Angelica atropurpurea

Common Name: masterwort 
Type: Herbaceous perennial
Family: Apiaceae
Native Range: Central and eastern North America
Zone: 4 to 7
Height: 3.00 to 10.00 feet
Spread: 2.00 to 6.00 feet
Bloom Time: June to September
Bloom Description: White to greenish-white
Sun: Full sun to part shade
Water: Medium to wet
Maintenance: Low
Suggested Use: Naturalize, Rain Garden
Flower: Showy
Tolerate: Deer, Wet Soil

Culture

Easily grown in medium to wet soils in full sun to part shade. Perhaps best in sun dappled shade. May be grown from seed and may self-seed in optimum growing conditions if spent flower umbels are not removed.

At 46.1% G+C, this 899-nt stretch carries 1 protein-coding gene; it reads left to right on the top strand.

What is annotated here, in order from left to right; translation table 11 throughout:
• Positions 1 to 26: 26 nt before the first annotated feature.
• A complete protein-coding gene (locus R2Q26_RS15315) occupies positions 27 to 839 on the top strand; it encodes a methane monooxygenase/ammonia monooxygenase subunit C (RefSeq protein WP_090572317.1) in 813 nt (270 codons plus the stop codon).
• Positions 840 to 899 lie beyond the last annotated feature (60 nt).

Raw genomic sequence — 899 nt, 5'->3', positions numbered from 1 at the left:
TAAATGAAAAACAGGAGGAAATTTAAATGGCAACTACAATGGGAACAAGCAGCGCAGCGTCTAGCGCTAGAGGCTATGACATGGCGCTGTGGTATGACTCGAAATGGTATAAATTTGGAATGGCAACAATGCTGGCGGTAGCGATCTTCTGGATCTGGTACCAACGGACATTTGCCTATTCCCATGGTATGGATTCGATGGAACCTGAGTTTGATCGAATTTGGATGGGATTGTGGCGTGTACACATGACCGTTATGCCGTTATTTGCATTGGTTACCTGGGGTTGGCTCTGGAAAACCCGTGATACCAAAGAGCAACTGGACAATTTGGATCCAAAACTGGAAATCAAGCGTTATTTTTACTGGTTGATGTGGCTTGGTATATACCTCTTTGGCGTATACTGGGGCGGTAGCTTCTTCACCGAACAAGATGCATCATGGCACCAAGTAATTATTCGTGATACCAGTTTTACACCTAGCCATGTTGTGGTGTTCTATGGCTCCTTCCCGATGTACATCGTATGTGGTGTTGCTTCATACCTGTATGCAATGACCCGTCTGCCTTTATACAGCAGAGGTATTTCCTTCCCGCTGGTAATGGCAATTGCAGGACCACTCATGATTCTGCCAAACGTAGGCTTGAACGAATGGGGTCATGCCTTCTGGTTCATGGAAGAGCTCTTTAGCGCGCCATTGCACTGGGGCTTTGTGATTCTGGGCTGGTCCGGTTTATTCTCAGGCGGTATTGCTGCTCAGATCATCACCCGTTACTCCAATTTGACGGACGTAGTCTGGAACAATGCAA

Noteworthy Characteristics

Angelica atropurpurea, commonly called purple-stemmed angelica or Alexanders, is a large herbaceous perennial which grows from 3-10' tall with smooth, dark purple or purple-blotched stems. Native to swampy areas and stream banks from Newfoundland to Minnesota south to Delaware and Illinois. Features tiny greenish-white to white flowers arranged in large, compound umbels (4-10" diameter). Flowers bloom June to September. Compound leaves are biternate to triternate with ovate, toothed individual leaflets. Native Americans used the young stems and leaf stalks as a cooked vegetable.

Genus name was formerly Herba angelica and so named because an angel pointed out the medicinal qualities of the plant.

Problems

No serious insect or disease problems.

Garden Uses

This is a large perennial that needs lots of space, some shade and moist to wet soils. Water gardens, stream/pond banks or wet meadows. Peripheries of borders or herb gardens as long as soil moisture requirements can be met.